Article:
Rare, exquisitely preserved Queen Anne in West Oakland listed for $1.175M


  • b26bf 920x920 Rare, exquisitely preserved Queen Anne in West Oakland listed for $1.175M

    An iconic 1890 Queen Anne in West Oakland known as the Hume-Willcutt estate is an Oakland Historic Landmark.

    An iconic 1890 Queen Anne in West Oakland known as the Hume-Willcutt estate is an Oakland Historic Landmark.


    Photo: Open Homes Photography

  •  Rare, exquisitely preserved Queen Anne in West Oakland listed for $1.175M

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An iconic 1890 Queen Anne in West Oakland known as the Hume-Willcutt estate is an Oakland Historic Landmark.

An iconic 1890 Queen Anne in West Oakland known as the Hume-Willcutt estate is an Oakland Historic Landmark.



Photo: Open Homes Photography


Preserved Victorian homes are becoming a rarity in the San Francisco Bay Area.

The exteriors are often restored to their original glory, but the interiors are more often gutted, the original redwood windows replaced, the moldings pulled off and everything painted white.

A largely intact grand Queen Anne on a double-lot in West Oakland listed for $1.175 million comes as a pleasant surprise to those who appreciate historic architecture. It looks much the way it did when it was built built in 1890.

With an exterior out of storybooks, 918 18th St. is adorned with intricate gingerbread trim, a peaked gable and a turret topped by a witch’s hat roof. The home is 3,000 square feet with four bedrooms and 2.5 bathrooms. Inside, you’ll find most of the architectural details have been preserved.


“The chandeliers are all original, and there are five fireplaces,” says listing agent Daniel Clark of Compass. “There’s wood-pressed wallpaper that has never been painted over, and all the walls and windows are natural redwood. There’s a stained-glass window in the grand staircase. It’s quite exquisite.”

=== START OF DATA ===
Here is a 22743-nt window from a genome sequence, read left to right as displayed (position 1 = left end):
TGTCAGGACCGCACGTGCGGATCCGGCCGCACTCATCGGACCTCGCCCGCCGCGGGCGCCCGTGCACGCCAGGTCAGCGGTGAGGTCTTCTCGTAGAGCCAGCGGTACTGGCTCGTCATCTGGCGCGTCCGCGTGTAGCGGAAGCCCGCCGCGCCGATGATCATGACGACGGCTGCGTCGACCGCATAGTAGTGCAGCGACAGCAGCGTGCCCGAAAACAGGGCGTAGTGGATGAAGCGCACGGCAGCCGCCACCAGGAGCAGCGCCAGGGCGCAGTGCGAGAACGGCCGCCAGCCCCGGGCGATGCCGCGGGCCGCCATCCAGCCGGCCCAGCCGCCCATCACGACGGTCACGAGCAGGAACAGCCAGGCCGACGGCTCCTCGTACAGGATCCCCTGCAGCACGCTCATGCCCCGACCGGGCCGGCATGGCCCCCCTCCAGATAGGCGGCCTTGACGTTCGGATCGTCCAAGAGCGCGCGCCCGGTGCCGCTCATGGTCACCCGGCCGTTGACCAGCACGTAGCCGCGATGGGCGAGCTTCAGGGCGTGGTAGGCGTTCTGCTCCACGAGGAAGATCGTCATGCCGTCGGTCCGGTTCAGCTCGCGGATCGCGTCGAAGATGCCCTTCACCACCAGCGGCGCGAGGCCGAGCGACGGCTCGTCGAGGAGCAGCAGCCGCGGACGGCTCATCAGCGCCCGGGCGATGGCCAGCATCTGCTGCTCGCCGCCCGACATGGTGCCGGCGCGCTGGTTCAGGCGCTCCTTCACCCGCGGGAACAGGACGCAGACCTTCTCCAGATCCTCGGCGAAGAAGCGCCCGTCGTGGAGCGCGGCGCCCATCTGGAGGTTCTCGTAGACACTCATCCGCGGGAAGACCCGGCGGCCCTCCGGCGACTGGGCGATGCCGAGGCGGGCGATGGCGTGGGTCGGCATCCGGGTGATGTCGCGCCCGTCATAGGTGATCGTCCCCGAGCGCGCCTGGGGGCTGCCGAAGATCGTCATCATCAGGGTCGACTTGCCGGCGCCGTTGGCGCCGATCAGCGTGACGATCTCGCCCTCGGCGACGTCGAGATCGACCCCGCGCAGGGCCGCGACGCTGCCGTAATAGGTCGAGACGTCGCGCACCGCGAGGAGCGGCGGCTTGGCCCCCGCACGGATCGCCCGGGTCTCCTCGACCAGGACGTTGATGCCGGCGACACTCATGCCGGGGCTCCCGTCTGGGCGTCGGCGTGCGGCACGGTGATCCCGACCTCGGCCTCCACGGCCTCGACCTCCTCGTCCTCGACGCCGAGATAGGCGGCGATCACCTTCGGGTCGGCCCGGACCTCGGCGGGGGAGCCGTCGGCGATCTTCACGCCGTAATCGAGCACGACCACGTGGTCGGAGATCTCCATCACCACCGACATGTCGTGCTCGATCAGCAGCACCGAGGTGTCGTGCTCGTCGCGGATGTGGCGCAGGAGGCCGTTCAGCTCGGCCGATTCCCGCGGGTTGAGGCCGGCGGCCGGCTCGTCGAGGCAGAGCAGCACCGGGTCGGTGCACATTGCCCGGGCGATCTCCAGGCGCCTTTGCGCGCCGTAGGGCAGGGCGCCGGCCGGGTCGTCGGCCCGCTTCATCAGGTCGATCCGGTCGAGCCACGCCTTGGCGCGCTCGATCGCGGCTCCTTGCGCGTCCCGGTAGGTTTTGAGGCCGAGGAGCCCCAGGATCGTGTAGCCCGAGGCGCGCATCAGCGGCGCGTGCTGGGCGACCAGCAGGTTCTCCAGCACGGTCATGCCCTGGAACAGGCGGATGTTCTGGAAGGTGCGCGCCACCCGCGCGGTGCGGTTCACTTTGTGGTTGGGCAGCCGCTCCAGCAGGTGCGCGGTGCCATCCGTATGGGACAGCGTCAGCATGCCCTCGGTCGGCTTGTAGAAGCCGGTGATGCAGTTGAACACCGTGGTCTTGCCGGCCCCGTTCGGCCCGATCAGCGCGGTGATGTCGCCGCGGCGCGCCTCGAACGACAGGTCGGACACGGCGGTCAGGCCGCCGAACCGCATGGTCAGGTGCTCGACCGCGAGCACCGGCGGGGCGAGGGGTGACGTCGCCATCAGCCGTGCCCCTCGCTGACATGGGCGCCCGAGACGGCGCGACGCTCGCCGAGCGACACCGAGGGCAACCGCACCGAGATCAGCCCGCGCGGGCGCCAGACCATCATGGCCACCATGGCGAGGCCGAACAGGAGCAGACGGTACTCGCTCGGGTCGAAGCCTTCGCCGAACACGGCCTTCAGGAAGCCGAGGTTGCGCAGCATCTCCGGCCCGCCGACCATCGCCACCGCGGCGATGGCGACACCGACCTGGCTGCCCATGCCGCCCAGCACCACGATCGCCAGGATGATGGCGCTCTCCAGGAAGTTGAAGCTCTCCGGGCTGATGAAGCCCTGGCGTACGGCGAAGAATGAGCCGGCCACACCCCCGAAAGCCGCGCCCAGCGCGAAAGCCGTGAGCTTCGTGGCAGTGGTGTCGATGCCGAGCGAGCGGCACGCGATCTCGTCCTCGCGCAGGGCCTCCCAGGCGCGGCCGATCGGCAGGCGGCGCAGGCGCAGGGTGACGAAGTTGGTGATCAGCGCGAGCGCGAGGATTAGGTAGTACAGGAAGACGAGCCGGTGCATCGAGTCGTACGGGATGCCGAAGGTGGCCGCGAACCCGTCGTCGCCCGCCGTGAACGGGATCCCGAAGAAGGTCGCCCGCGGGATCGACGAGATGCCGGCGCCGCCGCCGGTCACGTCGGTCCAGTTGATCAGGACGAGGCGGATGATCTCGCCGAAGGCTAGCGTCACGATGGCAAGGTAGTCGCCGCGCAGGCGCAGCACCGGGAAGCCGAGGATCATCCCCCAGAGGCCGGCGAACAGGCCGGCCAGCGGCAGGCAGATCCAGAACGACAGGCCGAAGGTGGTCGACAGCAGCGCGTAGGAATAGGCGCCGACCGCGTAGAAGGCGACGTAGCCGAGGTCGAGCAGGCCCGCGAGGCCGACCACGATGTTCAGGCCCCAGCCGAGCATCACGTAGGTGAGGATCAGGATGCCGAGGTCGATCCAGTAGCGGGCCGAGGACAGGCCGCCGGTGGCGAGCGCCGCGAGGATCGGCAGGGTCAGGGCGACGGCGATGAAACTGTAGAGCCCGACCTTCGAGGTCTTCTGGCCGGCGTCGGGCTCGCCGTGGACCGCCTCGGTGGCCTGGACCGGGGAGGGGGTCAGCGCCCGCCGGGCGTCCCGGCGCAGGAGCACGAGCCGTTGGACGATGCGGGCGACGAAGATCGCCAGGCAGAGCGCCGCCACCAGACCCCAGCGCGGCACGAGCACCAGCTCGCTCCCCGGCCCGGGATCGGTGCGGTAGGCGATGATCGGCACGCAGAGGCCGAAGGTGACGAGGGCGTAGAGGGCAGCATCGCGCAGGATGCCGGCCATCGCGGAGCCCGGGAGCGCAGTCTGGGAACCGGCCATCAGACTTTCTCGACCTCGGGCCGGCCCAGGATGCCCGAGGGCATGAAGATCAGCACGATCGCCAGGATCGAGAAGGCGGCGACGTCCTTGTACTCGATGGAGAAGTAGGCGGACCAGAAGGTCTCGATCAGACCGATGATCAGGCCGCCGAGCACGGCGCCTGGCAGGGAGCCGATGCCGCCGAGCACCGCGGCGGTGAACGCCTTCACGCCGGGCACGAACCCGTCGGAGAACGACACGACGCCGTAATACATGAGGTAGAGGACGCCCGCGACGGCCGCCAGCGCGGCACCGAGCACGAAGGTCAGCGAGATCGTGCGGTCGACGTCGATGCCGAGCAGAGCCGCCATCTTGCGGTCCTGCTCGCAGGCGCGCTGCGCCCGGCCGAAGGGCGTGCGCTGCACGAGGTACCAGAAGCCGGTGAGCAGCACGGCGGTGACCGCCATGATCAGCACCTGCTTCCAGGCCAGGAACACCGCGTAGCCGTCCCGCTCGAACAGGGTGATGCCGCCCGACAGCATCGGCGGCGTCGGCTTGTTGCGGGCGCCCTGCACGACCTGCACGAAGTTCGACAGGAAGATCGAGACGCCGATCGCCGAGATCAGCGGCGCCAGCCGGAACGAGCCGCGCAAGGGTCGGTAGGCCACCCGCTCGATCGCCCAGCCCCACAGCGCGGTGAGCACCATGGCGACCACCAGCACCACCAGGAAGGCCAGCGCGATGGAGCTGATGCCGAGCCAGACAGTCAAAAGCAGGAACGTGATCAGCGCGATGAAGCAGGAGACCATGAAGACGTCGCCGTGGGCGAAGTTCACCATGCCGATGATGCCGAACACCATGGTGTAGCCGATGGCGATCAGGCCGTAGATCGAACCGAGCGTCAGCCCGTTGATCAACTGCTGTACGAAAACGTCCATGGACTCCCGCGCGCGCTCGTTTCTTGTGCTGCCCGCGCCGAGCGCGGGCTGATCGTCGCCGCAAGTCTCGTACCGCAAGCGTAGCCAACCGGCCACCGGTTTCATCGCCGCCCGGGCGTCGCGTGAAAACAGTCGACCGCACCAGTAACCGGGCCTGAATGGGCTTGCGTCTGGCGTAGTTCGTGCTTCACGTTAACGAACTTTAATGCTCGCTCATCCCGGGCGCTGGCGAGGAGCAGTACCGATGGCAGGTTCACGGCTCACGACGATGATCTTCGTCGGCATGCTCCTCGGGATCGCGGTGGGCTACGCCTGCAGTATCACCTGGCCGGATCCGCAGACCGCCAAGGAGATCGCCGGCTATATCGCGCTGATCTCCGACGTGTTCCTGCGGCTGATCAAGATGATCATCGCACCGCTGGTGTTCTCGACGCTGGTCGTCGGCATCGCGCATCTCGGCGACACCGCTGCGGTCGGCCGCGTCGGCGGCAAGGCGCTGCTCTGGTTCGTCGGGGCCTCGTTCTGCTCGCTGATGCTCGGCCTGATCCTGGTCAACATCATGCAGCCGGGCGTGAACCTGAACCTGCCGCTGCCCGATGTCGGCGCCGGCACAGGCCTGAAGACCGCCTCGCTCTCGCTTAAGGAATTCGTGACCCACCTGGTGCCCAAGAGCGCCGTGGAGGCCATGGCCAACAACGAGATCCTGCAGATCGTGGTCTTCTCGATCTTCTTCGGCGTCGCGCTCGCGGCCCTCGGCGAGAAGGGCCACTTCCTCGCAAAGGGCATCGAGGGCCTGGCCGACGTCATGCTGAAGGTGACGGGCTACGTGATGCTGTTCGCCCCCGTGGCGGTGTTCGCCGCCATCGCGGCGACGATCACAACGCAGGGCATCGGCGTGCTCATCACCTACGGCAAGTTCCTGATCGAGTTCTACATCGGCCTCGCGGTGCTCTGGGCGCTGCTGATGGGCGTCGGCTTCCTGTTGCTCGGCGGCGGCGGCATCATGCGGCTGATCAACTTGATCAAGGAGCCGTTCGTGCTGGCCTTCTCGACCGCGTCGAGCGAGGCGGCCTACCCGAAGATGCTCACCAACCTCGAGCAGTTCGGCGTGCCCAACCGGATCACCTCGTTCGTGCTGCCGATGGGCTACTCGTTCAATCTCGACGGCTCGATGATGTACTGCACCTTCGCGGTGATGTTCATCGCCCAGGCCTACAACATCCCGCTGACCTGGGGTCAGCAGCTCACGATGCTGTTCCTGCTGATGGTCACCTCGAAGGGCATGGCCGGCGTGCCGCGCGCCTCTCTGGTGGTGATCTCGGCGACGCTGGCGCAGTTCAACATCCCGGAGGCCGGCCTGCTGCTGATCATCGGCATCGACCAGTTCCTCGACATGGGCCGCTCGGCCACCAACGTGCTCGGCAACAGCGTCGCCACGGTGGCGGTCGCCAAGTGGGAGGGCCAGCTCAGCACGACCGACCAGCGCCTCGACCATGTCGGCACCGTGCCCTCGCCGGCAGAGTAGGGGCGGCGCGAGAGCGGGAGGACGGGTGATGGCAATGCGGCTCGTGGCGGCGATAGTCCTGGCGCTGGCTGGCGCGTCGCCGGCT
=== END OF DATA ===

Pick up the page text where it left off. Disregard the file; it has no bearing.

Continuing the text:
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While the floor plan has never been changed, it has an open feel for Victorian architecture, which often features small compartmentalized rooms.

“There are two parlors that feed into each other with redwood sliding doors and they also feed into the dining room,” says Clark.


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Media: Katie Wood / SFGATE



While the O’Keefe and Merritt stove remains in the kitchen, the cabinets and countertops have been replaced and appear dated — not because they’re over 100 years old but because they were probably added in the 1990s.

The property was designated an Oakland Historic Landmark in 1983 and is officially known as the Hume-Willcutt House. It’s named for Lizzie Hume, who briefly lived there after it was built, and the man she sold it to, Joseph L. Willcutt, an executive with the Southern Pacific Railroad. Due to its landmark status, a new owner would need to maintain the home’s historic architectural integrity.


Article source: https://www.sfgate.com/realestate/article/918-18th-St-Queen-Anne-Oakland-Hume-Willcutt-13726748.php

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